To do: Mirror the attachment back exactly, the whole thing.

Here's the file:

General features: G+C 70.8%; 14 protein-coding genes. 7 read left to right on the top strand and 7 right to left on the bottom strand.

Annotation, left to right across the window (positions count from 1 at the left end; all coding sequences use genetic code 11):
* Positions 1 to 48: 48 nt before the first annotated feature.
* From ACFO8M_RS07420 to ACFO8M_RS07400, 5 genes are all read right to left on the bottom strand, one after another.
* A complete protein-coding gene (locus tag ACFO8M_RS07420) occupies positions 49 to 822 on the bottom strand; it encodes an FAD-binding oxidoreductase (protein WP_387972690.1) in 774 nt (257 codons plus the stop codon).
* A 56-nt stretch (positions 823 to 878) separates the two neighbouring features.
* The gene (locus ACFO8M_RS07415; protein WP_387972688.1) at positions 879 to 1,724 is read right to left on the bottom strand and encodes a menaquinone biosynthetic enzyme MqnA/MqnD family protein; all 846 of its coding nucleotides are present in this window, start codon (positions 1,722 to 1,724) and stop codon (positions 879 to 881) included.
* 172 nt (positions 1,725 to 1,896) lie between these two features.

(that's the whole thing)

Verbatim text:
General features: G+C 70.8%; 14 protein-coding genes. 7 read left to right on the top strand and 7 right to left on the bottom strand.

Annotation, left to right across the window (positions count from 1 at the left end; all coding sequences use genetic code 11):
* Positions 1 to 48: 48 nt before the first annotated feature.
* From ACFO8M_RS07420 to ACFO8M_RS07400, 5 genes are all read right to left on the bottom strand, one after another.
* A complete protein-coding gene (locus tag ACFO8M_RS07420) occupies positions 49 to 822 on the bottom strand; it encodes an FAD-binding oxidoreductase (protein WP_387972690.1) in 774 nt (257 codons plus the stop codon).
* A 56-nt stretch (positions 823 to 878) separates the two neighbouring features.
* The gene (locus ACFO8M_RS07415; protein WP_387972688.1) at positions 879 to 1,724 is read right to left on the bottom strand and encodes a menaquinone biosynthetic enzyme MqnA/MqnD family protein; all 846 of its coding nucleotides are present in this window, start codon (positions 1,722 to 1,724) and stop codon (positions 879 to 881) included.
* 172 nt (positions 1,725 to 1,896) lie between these two features.